You are talking about a kind of bosal, those stiff rawhide ones, that I will agree are not conductive to good training.
All they do, if you watch how most work in videos, is to go bumpity-bump all along as a horse moves, unless adjusted very carefully and then they tend to make a horse sore, unless you cover them with something soft.
It takes a good hand on a horse to train despite of them.;)
I say the horses learn not because of them, but in spite of them.:p

Side-pulls and jumping hackamores can be a teensy bit better as they are designed for some continuous feel, but they are limited when it comes to training the correct contact.

No, the idea of the kind of ligher bosals that teach is that of getting the horse to listen as it learn to move on it's own, WITHOUT contact, without something holding him in front, to make those decisions on how to travel and respond to the rider in a way we call here "becoming light".

I've ridden my horses in halters and soft rawhide hackamores and a side-pull and the connection has felt okay at least for that day or so. And these were horses who already had a fair level of training. I've not experienced this working so well to train for the above reasons and as QLD describe... no mobilization of the jaw.

I would say that horses in a halter do mobilize their whole body when performing, jaw and all, even without a bit in their mouths, just as we clench our jaws and move our mouth around as we are doing tasks that require concentration.

One final note as to the apples and oranges of various philosophies on collection: A western working or cow horse's collection does not involve much FORWARD work. a cutting horse certainly bears weight on his haunches but he does so not to elevate his forehand and propel himself forward in taller steps, but to crouch and swoop. Same with a reiner. Totally different uses, totally different requirements.

Show me a cutting horse that doesn't has it's hind end lower than it's front end during most of the movements, except at times when facing a cow directly and then he is scrunched like a pretzel, the hind end under it'self but, in place of being elevated with the front end, as in static collection of the levade, he is carrying all it's weight properly over it's hind end, the energy then exploding properly over it's back to end up in front as it moves.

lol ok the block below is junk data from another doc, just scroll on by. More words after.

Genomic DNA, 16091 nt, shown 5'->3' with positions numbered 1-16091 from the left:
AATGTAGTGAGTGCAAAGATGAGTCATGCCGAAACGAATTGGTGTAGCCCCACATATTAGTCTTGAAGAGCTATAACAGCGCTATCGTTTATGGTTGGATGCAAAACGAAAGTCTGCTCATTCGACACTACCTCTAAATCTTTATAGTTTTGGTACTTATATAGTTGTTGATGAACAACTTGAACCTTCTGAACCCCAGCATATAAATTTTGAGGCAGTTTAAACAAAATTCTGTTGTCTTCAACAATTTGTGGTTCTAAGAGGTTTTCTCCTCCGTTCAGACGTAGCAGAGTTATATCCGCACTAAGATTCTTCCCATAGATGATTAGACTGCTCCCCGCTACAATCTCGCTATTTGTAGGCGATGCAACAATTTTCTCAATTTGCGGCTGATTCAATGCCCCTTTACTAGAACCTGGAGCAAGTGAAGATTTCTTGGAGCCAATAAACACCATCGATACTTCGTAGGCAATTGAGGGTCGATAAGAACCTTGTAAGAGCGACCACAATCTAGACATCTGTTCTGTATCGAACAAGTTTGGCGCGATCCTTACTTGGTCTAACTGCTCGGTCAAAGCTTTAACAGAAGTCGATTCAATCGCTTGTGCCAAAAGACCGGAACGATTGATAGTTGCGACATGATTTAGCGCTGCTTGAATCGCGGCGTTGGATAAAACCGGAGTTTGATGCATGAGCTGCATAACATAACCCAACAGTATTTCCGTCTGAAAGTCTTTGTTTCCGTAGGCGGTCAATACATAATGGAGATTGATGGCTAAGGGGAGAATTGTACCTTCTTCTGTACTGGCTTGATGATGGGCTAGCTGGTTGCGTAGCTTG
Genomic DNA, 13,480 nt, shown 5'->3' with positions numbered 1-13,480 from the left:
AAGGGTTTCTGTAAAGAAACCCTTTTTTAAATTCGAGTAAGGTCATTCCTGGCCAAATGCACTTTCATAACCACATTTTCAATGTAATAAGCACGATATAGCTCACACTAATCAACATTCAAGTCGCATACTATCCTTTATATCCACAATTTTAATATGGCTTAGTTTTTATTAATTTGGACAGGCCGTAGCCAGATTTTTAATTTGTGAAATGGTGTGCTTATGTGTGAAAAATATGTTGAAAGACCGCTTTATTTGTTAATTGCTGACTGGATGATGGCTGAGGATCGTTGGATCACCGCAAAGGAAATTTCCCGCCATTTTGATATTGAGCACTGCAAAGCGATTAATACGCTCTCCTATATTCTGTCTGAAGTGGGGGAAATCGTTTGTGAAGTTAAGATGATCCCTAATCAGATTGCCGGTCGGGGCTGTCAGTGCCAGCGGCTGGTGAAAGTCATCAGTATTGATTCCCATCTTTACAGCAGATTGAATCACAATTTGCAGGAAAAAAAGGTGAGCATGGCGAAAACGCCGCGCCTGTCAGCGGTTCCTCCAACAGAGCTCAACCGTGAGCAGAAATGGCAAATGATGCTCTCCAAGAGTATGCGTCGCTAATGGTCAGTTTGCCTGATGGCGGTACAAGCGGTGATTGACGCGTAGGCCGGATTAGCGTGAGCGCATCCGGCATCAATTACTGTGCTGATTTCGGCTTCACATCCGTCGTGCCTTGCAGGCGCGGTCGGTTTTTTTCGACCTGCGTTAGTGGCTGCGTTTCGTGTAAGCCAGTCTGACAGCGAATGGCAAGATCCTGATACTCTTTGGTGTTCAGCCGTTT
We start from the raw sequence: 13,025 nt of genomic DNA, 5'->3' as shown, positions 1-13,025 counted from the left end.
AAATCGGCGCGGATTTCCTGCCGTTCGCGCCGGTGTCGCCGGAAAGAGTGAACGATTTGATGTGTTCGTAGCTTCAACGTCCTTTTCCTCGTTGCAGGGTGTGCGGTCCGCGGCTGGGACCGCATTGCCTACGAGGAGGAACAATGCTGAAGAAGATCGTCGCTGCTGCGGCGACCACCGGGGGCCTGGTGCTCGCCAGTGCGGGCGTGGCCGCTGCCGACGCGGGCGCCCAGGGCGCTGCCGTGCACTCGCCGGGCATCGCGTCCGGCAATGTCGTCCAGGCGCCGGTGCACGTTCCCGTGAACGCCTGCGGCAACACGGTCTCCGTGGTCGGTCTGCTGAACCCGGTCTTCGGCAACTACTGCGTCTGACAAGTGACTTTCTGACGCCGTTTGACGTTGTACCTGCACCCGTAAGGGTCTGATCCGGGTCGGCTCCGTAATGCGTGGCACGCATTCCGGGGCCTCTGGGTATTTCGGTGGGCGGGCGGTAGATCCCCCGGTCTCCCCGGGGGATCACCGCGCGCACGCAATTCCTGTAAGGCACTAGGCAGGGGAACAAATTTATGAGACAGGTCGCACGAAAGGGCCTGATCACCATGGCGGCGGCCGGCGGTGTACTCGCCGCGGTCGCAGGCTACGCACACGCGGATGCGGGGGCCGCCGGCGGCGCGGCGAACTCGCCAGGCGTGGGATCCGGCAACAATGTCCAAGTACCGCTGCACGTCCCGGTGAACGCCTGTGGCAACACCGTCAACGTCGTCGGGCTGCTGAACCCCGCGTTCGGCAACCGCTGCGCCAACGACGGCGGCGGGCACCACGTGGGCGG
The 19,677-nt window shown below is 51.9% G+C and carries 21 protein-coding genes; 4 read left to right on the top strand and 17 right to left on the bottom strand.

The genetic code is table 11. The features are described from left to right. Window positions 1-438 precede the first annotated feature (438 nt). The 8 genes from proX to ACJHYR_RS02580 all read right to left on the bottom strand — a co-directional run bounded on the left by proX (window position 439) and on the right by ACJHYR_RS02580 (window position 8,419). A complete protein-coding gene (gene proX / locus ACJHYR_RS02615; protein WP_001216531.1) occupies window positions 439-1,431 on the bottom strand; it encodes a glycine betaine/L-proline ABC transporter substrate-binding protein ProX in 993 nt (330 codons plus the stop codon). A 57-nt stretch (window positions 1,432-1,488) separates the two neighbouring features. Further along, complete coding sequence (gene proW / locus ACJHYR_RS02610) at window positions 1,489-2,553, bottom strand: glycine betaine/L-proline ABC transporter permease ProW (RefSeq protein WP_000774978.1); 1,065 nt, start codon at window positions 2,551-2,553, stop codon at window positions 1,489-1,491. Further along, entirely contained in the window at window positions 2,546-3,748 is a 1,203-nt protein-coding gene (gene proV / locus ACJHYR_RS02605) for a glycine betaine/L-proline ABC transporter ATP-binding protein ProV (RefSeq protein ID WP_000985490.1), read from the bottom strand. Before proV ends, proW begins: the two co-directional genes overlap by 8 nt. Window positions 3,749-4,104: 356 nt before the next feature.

As a horse sweeps around, the front end is elevated.
If a horse is not, it would take a real feat of athleticism to move that front end around as they do, if they are on the front end.
They would be in their own way, not be able to move so fast.

Forward is the game in dressage.

I would say that a cutting horse is working with extremes of collection and extension, but because of the speed and lack of exact clear distinction between the movements, it is hard to appreciate, when we are used to work thru that in the slow motion of a dressage test.
Many of the better cutting trainers know intuitively how to balance a horse under themselves, how to condition over months toward's that end, so it can perform properly.
They also know not to ask much of the horse at first, to build slowly to that kind of self carriage and elasticity you see in the final product.

I consider those well trained cutting horses to be the example of what good training can be when used for a task, where we can see the results of horses working properly from back to front, in collection and extension, just as they do in a dressage test, but without the exactitude of the movements, that is lost when working at that speed.

In dressage we are working towar'd the more static goals in collection, ending in a levade and in cutting the goal of maximum collection is not obvious as a goal in itself, but as part of what makes the horse be able to perform the task at hand.

I say both are right mechanically, the horses working thru the same physical processes to achieve the same, best and most efficient way to move that mass in space, in collection and extension.

I think tentatively, answering the question that was posed in the OP, that the horse has a bit in it's mouth does give a good way to influence that training, but the mechanics of how the horse will move to achieve collection will be there with or without a bit, but a bit definitely does facilitate it, that is why so many western riders today train with a snaffle, even if training and using it in a very different way a dressage rider would.

The goal of several kinds of riding is self carriage, that is the physically most efficient way a horse and rider can move in space.
We can't change the laws of physics, most of us are all working with the same animal, have to live and work within them, although some times our goals are definitively skewered by fads in riding or breeding that alter the basic goals.